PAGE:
Sèvres Ewer & Tray, 1854


Published May 27, 2020 

Ewer (buire indienne à incrustations), 1854. French, Sèvres Porcelain Factory, Designed by Jules-Pierre-Michel Diéterle (French, active 1848-1877). Hard-paste porcelain and gilt-bronze. The Evelyn Bonar Storrs Trust Fund, 2005.12.1; Tray (plateau person), 1854. French, Sèvres Porcelain Factory. Hard-paste porcelain. The Evelyn Bonar Storrs Trust Fund, 2011.14.1

As we begin to take the first steps in the process of safely emerging from this period of self-isolation, reuniting with friends, family, and community is an exciting prospect for all. This ewer and tray, intended to display together as a set, were once separated for years before being reunited at the Wadsworth.

Ewer (buire indienne à incrustations) (detail), 1854. French, Sèvres Porcelain Factory. The Evelyn Bonar Storrs Trust Fund, 2005.12.1; “…Miscellaneous silver articles, India.,” Official descriptive catalogue of the Great Exhibition, supplemental vol. 4, p. 291.

Made in France and inspired by Indian and Turkish designs seen on display at an international exhibition in London, this set is the product of globalization in the mid-nineteenth century. The artistic director of the Sèvres porcelain factory, Jules-Pierre-Michel Diéterle was inspired to design this ewer, called buire indienne à incrustations (Indian-style ewer with incrustations), after visiting the Great Exhibition at the Crystal Palace in London in 1851. He was impressed by Indian Moghul art, including inlaid silver wares and enameled and jeweled metalwork. Among the works displayed in the Indian section was a distinctive silver two-handled urn, chosen by Diéterle as the inspiration for the shape of the buire indienne. Diéterle was inventive in creating the decoration of the buire, combining aesthetics of both Indian and Iznik (a town in Turkey that was an important production center of ceramics in the fifteenth-seventeenth centuries) designs. While the overall vegetal patterns are reminiscent of those found on Mughal floor coverings, the palette and specific elements of the design are more Iznik-inspired, notably the long, serrated saz leaves, a common motif on Iznik pottery from the sixteenth century.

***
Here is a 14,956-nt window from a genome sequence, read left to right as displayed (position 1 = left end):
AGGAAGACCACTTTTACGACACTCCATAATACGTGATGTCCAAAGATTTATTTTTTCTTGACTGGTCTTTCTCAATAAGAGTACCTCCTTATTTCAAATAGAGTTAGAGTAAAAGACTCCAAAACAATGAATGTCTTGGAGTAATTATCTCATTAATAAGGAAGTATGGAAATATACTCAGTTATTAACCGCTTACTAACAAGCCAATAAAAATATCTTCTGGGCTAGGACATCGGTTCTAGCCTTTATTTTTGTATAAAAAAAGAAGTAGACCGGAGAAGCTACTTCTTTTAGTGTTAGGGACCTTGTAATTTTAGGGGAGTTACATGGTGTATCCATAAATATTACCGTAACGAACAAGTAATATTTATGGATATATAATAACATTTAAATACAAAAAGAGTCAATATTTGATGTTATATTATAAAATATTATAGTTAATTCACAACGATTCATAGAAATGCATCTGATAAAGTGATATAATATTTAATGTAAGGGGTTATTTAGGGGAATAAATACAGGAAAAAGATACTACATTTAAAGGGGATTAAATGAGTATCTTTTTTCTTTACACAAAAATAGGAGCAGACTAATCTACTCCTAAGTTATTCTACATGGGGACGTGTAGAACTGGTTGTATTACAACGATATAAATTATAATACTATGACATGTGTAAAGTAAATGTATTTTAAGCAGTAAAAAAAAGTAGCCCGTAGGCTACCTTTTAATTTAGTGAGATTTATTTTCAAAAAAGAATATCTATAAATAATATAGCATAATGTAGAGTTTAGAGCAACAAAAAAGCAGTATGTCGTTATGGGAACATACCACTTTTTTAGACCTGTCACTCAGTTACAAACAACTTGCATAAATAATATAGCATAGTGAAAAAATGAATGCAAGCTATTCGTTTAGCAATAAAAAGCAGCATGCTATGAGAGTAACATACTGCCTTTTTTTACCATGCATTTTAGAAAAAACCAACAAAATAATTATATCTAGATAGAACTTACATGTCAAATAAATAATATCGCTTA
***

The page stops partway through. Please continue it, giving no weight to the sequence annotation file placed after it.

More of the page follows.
Calling the Sèvres version of this ewer a buire, (the verb buire means to drink,) is a misnomer–it is an entirely decorative rather than functional vessel. The crane handles are solid, not working spouts, and the neck is almost sealed so no liquid could be held inside. The body was made in multiple parts, joined together by gilt-bronze mounts. It was slip cast, with the primary polychrome decoration painted with slip into the paste before firing. The pieces then underwent a series of firings between glazing, enameling, and gilding–a labor intensive process involving high levels of craftsmanship.

In a somewhat surprising mingling of styles, the factory paired the buire indienne with an incrusted, Persian-style tray (plateau incrusté ou persan) that had probably been designed at the beginning of 1851. The inspiration for the plateau is much less ambiguous; the design clearly resembles mid-sixteenth-century Iznik tiles with stenciled patterns that decorated mosques and other buildings throughout the Ottoman world. The decoration technique used for this tray was also complicated and even more labor intensive than that of the buire. The design would have been incised on the model, appearing in reverse on the mold, into which white paste was pressed and transferred to the object, appearing in low relief. From this point a worker carved the design and then lay in the colored paste or thick colored slip and smoothed the entire surface–a painstaking process. Work records show that it usually took sixty eight hours to make.

The Sèvres factory made four sets of these models, two in white and two with a pale green background. Three of the sets, perhaps including this one, were exhibited at the Exposition Universelle in Paris in 1855. The white set now at the Wadsworth was given to an unknown recipient on the occasion of the baptism of Louis-Napoléon, the Prince Imperial, in October 1856. When the ewer was purchased for the collection in 2005, the whereabouts of the tray was unknown. After listening to a lecture on the set in London in 2011, a dealer found the missing tray at a small, country auction and sold it to the Wadsworth, resulting in a happy reunion.